Drilling the TSX cavity for uniformity?


February 27, 2011, 11:39 AM
Got a question for you guys based on a working theory. I shoot a lot of Barnes TSX at game, as do some friends of mine. Sometimes it's a devastating wound channel & DRT, sometimes it appears to pencil right through. Different rifles, different loads, etc.. No argument there, plenty of threads arguing the subject.

The other day I took my box of handloaded 300 WSM w/ 180 TSX and sat it on the bench. I went to my Dremel tool drawer & found my micro- drill bits. While the smallest (IIRC ~.012") would slide all the way into the cavity on the TSX hollow point with some forcing & wiggling, the largest (IIRC ~.030") would slide in a few MM & then stop- and this stop depth varied bullet to bullet. So, here's my theory- the manufacturing process of the TSX causes an inconsistent cavity from bullet to bullet, which causes inconsistent expansion on game. Some are more open, while some are darn near pinched shut.

Since uniformity is consistency I'm toying with the idea of procuring some 1/32" drill bits (or there abouts to match the hole in the tip) and using my press to uniform the cavitys on all my TSX. What do you guys think? When these things open up I beleive there's none better. When they don't, well, a wounded Elk can run a looooong way. :cuss:

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February 27, 2011, 04:35 PM
What do you guys think?

Buy some Nosler Partition or Remington Core-Lokt bullets. :)

Other than that, if you get the cavity out of round or off center even a little bit, accuracy will be affected.

February 27, 2011, 05:09 PM
Get tipped TSX

February 27, 2011, 10:56 PM
Well, I've tried the partition, the TTSX, and a few others in this particular rifle & nothing comes close to shooting as well as the 180gr TSX. So, for the sake of this thread I'm stickin' with it.

Since I'd be using a drill press and set it to drill a fixed depth it'll be pretty uniform. Of course I'd test them to make sure the accuracy didn't suffer. Logistics aside, anyone have thoughts on the theory?

February 28, 2011, 07:29 AM
The theory is excellent. The execution is going to be the hard part. It doesn't take much "wobble" to ruin accuracy.

Let us know how it works out.

February 28, 2011, 09:01 PM
There are two schools of thought on shooting elk:
a) TSX into the shoulder
b) Ballistic Tip into the lungs

I have practiced at the range with both, many times.
I have practiced shooting mule deer many times.
I have concluded that I am a "shoot for the lungs" man.

February 28, 2011, 10:17 PM
Guys were reporting performing this mod a couple of years ago with good luck.

February 28, 2011, 10:44 PM
Thanks, Walkalong. I've got a lot loaded so I can do some drill / no drill testing for accuracy. Having used the drill press *a lot* my suspicion is that the bit will follow whatever small hole is already there, so if it was straight before it'll be straight after.

Interesting that it's been discussed before. I did a little searching but didn't find anything on it.

March 1, 2011, 07:17 AM
Minor changes to the front end of bullets will not affect accuracy. You can cut the frnt/point off a bullet at an angle withwire cutters and at 200yd there will be no practical difference in accurecy over unmoded bullets.

March 1, 2011, 07:19 AM
True, mangled tips won't matter much, but we are talking about a cavity reaching into the bullet. Looking forward to the tests.

March 1, 2011, 08:33 PM
what I have noticed with tsx bullets is that usually they are velocity sensitive, in that the "308" is covered by so many cartridges, that not everyone ends up liking them. for instance in a 300 whisper you may get one result, and in my 300 wby mag you'll get something else. I would be curious to know if you have the same issue repeatedly with one caliber or just a mix of results with one rifle? I know in my 243 with an 85 gr I get a pretty consistent opening every time. I'm not going to lie I never recover them. but from the pin size entrance hole and the heart soup that was inside I'm guessing they opened okay:D and have always had similar results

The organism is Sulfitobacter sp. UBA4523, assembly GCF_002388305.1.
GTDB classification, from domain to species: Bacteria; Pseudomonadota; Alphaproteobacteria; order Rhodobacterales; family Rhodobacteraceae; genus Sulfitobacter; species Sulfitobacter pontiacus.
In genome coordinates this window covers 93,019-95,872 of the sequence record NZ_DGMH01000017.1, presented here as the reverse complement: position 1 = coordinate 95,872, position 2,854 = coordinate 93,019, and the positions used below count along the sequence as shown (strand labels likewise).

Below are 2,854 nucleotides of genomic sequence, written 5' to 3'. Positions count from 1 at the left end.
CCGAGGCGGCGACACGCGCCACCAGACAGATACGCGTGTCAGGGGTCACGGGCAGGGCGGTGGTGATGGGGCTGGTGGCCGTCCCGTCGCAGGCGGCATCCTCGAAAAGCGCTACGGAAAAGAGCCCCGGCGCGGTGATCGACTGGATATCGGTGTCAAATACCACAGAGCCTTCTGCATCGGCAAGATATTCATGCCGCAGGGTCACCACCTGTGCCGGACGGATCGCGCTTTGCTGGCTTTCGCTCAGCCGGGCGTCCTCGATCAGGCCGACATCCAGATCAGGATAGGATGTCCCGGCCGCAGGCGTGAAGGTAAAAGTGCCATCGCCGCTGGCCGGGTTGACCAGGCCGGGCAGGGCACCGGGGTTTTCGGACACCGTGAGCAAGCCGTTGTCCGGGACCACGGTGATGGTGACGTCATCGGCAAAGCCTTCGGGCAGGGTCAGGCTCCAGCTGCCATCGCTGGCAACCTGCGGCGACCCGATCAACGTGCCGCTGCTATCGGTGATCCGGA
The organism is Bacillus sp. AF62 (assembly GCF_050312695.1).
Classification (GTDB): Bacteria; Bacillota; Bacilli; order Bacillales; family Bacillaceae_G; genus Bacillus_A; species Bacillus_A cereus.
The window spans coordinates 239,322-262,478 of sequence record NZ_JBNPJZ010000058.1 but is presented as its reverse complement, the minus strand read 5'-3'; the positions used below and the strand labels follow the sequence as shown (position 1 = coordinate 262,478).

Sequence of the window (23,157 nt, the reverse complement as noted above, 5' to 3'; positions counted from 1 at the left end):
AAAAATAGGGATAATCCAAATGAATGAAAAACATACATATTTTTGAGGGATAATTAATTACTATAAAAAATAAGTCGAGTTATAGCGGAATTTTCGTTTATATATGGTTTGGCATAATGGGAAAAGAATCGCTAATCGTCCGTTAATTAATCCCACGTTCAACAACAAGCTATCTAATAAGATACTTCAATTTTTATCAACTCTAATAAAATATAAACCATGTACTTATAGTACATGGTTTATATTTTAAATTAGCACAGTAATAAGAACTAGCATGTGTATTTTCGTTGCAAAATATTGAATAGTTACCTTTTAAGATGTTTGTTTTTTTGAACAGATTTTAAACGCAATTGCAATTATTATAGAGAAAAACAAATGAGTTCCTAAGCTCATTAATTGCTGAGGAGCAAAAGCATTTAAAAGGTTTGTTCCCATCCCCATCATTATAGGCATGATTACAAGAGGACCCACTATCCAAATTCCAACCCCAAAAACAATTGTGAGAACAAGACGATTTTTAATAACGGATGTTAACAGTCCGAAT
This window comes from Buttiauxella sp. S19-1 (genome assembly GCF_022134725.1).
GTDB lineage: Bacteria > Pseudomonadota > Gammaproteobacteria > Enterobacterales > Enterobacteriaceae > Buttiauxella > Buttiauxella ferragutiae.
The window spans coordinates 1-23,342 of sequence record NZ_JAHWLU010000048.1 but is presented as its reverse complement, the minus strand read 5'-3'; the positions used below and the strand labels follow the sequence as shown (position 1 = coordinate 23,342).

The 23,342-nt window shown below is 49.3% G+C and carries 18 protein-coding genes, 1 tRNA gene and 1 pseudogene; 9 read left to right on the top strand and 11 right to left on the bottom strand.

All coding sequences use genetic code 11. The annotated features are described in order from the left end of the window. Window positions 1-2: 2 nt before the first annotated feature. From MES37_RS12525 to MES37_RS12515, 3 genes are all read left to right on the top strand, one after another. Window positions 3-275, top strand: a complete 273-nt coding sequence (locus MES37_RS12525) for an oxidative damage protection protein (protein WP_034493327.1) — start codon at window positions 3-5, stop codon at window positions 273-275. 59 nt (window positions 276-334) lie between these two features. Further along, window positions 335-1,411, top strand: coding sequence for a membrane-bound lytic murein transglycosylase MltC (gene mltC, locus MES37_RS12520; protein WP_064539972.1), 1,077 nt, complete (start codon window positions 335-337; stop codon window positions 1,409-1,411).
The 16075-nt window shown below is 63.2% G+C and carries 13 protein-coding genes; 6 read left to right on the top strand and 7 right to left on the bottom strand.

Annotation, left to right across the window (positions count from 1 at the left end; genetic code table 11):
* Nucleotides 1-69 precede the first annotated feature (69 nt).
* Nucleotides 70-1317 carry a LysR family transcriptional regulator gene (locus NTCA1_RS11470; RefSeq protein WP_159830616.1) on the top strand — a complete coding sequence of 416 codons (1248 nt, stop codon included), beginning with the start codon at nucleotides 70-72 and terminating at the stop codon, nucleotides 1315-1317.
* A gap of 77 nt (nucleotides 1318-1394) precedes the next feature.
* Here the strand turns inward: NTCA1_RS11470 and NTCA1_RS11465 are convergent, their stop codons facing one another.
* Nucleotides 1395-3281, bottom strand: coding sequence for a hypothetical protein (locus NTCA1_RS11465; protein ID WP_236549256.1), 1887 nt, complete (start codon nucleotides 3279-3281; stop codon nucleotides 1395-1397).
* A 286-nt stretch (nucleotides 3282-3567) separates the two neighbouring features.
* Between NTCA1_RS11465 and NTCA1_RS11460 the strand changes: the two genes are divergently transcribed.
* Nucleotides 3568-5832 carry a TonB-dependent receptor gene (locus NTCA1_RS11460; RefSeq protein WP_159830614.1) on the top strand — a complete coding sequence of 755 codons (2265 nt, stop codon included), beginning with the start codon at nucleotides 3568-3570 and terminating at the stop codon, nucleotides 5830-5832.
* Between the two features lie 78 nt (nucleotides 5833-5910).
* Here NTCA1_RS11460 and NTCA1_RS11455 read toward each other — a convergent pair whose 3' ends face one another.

March 20, 2011, 07:32 PM
So I found some .040" (#60) drill bits & drilled a control set. They all now have a uniform cavity diameter & depth. I can tell from the feeling on the press that the overall depth is very consistent, but the diameter within the cavity seems to change. I'll report after I have a chance to test them out on paper & milk jugs vs. non-drilled counterparts. I know that this load normally will turn a jug of water into a floating cloud of water vapor...

March 20, 2011, 08:20 PM
On a similar note, I've had great success re-boring unseated hollowpoint bullets using a cam lock trimmer to hold the bullet on one end, and the bit on the other....works just like a lathe, and you are always centered.

This method can also be used with various jigs to make cast rounds into HP.

Excellent thinking.

March 20, 2011, 09:12 PM
I guess there's nothing like spending the big money for a bullet, and then having to "fix" it before you use it! lol


March 20, 2011, 10:00 PM
Well, there will always be a difference between mass-produced parts & hand-fit parts. Some of us just like to tinker. :)

March 20, 2011, 10:22 PM
I have drilled FMJ's into hollow point and never noticed much difference in accuracy (although it was in a pistol). Some of them were very off centered and it seemed to pose little problem, especially considering most of the accuracy comes from the spin on the bullet via rifling.

March 21, 2011, 03:56 PM
I read this thread all the way through, just to follow the poster and his ideas about this bullet. My first question: You use a hollow point bullet to hunt elk? I was always schooled in the thought, you used HP's for Pd's or varmints, not caring what they looked like after the bullet hit. You stated, "Sometimes its a devastating wound channel & DRT", yes, I can only imagine what kind of a wound channel it would make through the front shoulder of an elk, total waste of meat! I guess that means you have less to worry about wrapping and freezing, to each his own!

March 24, 2011, 02:25 PM